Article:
By Desiree J. Hanford
Facilities Management Article Use Policy
Another important tool for effective product selection is to get the operations staff involved early in the process.
“They have to be involved because they are the ones that have to maintain it moving forward,” says Tetrault. “If you have new construction or renovation — the specifying of systems, equipment, technology — it should be 100 percent reviewed and approved by the facilities management team because they have to maintain it.”
Hurtado agrees, noting that it’s “common sense” to get the input of a group of people who “will have to clean, care, patch, and replace” the products and technology for years to come.
“It has to stand the test of time and they are the ones who know that best,” he says.
Offerman says that his facilities team must know how to service and maintain the products in the building, whether it’s in-house or third-party service and maintenance. A key step in doing that is writing specifications for a project that aren’t product specific but delivery specific, meaning that the products will match the needs of the project, he says.
“What would scare me is if they come in and say that we bought a new system but no one knows how to maintain it, and there’s one service provider for it on the other side of the country,” Offermann says. “So prior to a product being purchased, the selection should be reviewed by local teams or those responsible for maintaining it so that they can do their due diligence on it.”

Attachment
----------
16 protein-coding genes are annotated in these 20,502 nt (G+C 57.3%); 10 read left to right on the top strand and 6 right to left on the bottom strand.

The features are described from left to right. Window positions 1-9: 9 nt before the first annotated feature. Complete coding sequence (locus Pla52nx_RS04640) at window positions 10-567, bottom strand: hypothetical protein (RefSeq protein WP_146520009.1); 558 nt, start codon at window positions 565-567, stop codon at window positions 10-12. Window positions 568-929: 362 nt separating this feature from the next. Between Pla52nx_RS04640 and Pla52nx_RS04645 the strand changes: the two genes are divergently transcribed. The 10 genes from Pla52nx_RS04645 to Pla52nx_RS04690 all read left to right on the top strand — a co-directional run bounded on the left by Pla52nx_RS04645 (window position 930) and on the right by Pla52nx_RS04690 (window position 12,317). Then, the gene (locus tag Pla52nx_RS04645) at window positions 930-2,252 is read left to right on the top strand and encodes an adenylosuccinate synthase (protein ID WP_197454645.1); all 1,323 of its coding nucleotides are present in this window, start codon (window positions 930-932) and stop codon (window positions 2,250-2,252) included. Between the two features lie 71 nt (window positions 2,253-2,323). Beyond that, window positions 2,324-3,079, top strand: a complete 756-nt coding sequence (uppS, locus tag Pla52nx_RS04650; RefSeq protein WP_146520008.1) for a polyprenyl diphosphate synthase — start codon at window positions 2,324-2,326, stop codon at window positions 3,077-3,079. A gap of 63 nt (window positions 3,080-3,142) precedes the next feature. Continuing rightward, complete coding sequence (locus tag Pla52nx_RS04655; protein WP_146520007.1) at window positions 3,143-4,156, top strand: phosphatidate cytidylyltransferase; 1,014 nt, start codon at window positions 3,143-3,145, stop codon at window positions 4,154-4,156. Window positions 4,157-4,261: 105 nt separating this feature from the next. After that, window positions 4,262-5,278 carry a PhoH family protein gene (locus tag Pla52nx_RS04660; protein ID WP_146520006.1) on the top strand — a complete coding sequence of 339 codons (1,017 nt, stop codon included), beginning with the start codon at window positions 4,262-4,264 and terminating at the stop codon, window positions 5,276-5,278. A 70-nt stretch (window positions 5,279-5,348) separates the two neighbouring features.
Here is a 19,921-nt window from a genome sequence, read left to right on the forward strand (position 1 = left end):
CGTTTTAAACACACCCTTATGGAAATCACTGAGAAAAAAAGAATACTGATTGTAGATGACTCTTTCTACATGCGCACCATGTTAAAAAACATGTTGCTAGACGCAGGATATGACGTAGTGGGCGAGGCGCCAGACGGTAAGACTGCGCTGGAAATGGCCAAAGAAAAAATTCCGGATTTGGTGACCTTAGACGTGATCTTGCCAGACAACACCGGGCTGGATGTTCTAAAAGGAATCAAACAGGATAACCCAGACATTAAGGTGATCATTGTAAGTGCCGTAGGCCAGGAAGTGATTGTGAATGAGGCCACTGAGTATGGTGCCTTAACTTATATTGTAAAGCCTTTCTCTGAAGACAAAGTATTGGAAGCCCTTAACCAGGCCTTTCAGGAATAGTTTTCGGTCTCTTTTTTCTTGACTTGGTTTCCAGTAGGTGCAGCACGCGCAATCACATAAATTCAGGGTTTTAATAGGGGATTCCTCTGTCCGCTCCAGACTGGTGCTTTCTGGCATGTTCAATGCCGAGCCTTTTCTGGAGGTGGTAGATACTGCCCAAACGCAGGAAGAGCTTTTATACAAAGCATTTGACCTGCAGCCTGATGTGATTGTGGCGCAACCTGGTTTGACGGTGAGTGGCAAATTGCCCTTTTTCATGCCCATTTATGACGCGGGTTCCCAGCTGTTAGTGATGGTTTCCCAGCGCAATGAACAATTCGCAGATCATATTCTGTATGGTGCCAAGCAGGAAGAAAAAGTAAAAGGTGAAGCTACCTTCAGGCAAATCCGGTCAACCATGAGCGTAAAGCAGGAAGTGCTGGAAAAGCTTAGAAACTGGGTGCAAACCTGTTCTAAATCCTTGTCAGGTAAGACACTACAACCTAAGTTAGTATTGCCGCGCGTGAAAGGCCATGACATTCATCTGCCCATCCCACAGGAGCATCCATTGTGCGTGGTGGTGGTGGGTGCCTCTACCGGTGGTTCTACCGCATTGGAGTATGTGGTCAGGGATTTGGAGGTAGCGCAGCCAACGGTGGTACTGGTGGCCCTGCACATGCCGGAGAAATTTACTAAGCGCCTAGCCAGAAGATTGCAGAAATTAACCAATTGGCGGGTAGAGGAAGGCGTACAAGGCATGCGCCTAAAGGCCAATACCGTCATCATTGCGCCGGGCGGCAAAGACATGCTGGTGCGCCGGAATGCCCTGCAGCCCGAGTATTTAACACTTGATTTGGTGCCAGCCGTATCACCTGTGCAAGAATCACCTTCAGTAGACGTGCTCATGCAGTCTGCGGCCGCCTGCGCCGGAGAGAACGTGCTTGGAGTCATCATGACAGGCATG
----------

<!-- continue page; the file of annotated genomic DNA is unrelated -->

Part of that review is making sure that the product will work in the space where it is to be installed. “It doesn’t do any good to put the air conditioning in the ceiling and there are cubicles below it so that folks can’t access it,” Offerman says.
Like Offermann and Hurtado, Peter Strazdas, Western Michigan University associate vice president of facilities management, says it’s important to involve the people who maintain the assets — the products and the technology — and live with the building long after the architects and contractors are gone. “We’re in higher education,” Strazdas says. “We’re not going to be bought by a company in New Jersey anytime soon, so we’re in this for the long run. So total cost of ownership is a great concept and where you find best value in the long run. That might mean higher costs on the front end and lower on the back end.”
It’s a matter, Strazdas says, of balancing the in-house staff with outside professionals and facility industry publications. The in-house staff has knowledge of the facilities, what’s in them and how to maintain them, while the outside professionals, such as architects and contractors, can bring a new perspective, he says. Industry publications contain useful information, so that facility managers can keep up with developments in technology. “We have to balance what we think is right, with the professionals and what the market exposes us to,” Strazdas says. “There are tough calls sometimes, but we’re biased with what we believe in: the best total cost of ownership.”
Strazdas advises facility managers to stay connected. He recommends being involved in associations with best practice papers that are written by peers, taking the time to meet with other peers, and reading blogs written by peers.
“Peers are the secret network,” Strazdas says. “What really works is sitting down at a conference at lunch or a session in the evening and talking to people about their challenges and issues.”
Cushman & Wakefield’s Offermann stresses that selecting products and technologies requires work: research, time, and effort. “It’s something you have to actually concentrate on and get done,” he says. “You have to find the time, period.”
Desiree J. Hanford, a contributing editor for Building Operating Management, is a freelance writer who spent 10 years as a reporter for Dow Jones. She is a former assistant editor of Building Operating Management.
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